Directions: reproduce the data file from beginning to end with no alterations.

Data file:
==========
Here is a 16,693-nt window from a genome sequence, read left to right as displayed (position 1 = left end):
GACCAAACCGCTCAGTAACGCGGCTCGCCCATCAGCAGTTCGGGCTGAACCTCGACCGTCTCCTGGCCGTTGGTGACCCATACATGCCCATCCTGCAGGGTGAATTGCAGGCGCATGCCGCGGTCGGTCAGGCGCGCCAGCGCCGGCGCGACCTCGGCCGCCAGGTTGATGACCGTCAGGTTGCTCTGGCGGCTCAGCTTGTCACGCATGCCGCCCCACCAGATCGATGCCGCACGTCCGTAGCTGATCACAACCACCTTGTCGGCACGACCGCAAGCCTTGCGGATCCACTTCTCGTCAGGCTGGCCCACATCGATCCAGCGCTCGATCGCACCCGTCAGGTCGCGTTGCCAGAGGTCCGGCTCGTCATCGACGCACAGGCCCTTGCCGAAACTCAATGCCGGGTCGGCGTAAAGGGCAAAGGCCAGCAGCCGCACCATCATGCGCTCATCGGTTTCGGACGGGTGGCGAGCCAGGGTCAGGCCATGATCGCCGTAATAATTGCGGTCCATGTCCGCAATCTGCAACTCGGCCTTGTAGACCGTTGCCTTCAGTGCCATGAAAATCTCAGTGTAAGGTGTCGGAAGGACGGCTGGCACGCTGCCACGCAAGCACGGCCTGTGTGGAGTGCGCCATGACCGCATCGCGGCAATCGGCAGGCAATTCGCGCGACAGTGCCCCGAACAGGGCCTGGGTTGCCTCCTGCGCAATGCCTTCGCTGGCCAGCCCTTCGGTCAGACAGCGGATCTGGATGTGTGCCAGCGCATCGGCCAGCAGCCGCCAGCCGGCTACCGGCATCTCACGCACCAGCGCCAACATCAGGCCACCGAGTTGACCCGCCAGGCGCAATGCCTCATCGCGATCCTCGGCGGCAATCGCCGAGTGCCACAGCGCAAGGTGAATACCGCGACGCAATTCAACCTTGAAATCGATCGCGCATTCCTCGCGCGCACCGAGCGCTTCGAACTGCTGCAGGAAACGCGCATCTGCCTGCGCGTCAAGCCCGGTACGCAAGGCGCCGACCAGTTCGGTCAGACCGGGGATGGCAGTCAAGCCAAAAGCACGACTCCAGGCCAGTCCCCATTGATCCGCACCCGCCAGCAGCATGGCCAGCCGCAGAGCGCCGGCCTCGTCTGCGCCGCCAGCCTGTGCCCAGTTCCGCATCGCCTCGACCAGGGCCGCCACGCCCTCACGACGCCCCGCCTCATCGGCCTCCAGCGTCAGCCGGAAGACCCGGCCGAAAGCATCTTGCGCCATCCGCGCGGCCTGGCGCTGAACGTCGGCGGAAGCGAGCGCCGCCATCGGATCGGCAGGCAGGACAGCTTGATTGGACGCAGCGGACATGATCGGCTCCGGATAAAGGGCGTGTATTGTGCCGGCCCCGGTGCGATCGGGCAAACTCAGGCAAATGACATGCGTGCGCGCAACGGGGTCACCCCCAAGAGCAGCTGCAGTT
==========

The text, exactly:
Here is a 16,693-nt window from a genome sequence, read left to right as displayed (position 1 = left end):
GACCAAACCGCTCAGTAACGCGGCTCGCCCATCAGCAGTTCGGGCTGAACCTCGACCGTCTCCTGGCCGTTGGTGACCCATACATGCCCATCCTGCAGGGTGAATTGCAGGCGCATGCCGCGGTCGGTCAGGCGCGCCAGCGCCGGCGCGACCTCGGCCGCCAGGTTGATGACCGTCAGGTTGCTCTGGCGGCTCAGCTTGTCACGCATGCCGCCCCACCAGATCGATGCCGCACGTCCGTAGCTGATCACAACCACCTTGTCGGCACGACCGCAAGCCTTGCGGATCCACTTCTCGTCAGGCTGGCCCACATCGATCCAGCGCTCGATCGCACCCGTCAGGTCGCGTTGCCAGAGGTCCGGCTCGTCATCGACGCACAGGCCCTTGCCGAAACTCAATGCCGGGTCGGCGTAAAGGGCAAAGGCCAGCAGCCGCACCATCATGCGCTCATCGGTTTCGGACGGGTGGCGAGCCAGGGTCAGGCCATGATCGCCGTAATAATTGCGGTCCATGTCCGCAATCTGCAACTCGGCCTTGTAGACCGTTGCCTTCAGTGCCATGAAAATCTCAGTGTAAGGTGTCGGAAGGACGGCTGGCACGCTGCCACGCAAGCACGGCCTGTGTGGAGTGCGCCATGACCGCATCGCGGCAATCGGCAGGCAATTCGCGCGACAGTGCCCCGAACAGGGCCTGGGTTGCCTCCTGCGCAATGCCTTCGCTGGCCAGCCCTTCGGTCAGACAGCGGATCTGGATGTGTGCCAGCGCATCGGCCAGCAGCCGCCAGCCGGCTACCGGCATCTCACGCACCAGCGCCAACATCAGGCCACCGAGTTGACCCGCCAGGCGCAATGCCTCATCGCGATCCTCGGCGGCAATCGCCGAGTGCCACAGCGCAAGGTGAATACCGCGACGCAATTCAACCTTGAAATCGATCGCGCATTCCTCGCGCGCACCGAGCGCTTCGAACTGCTGCAGGAAACGCGCATCTGCCTGCGCGTCAAGCCCGGTACGCAAGGCGCCGACCAGTTCGGTCAGACCGGGGATGGCAGTCAAGCCAAAAGCACGACTCCAGGCCAGTCCCCATTGATCCGCACCCGCCAGCAGCATGGCCAGCCGCAGAGCGCCGGCCTCGTCTGCGCCGCCAGCCTGTGCCCAGTTCCGCATCGCCTCGACCAGGGCCGCCACGCCCTCACGACGCCCCGCCTCATCGGCCTCCAGCGTCAGCCGGAAGACCCGGCCGAAAGCATCTTGCGCCATCCGCGCGGCCTGGCGCTGAACGTCGGCGGAAGCGAGCGCCGCCATCGGATCGGCAGGCAGGACAGCTTGATTGGACGCAGCGGACATGATCGGCTCCGGATAAAGGGCGTGTATTGTGCCGGCCCCGGTGCGATCGGGCAAACTCAGGCAAATGACATGCGTGCGCGCAACGGGGTCACCCCCAAGAGCAGCTGCAGTT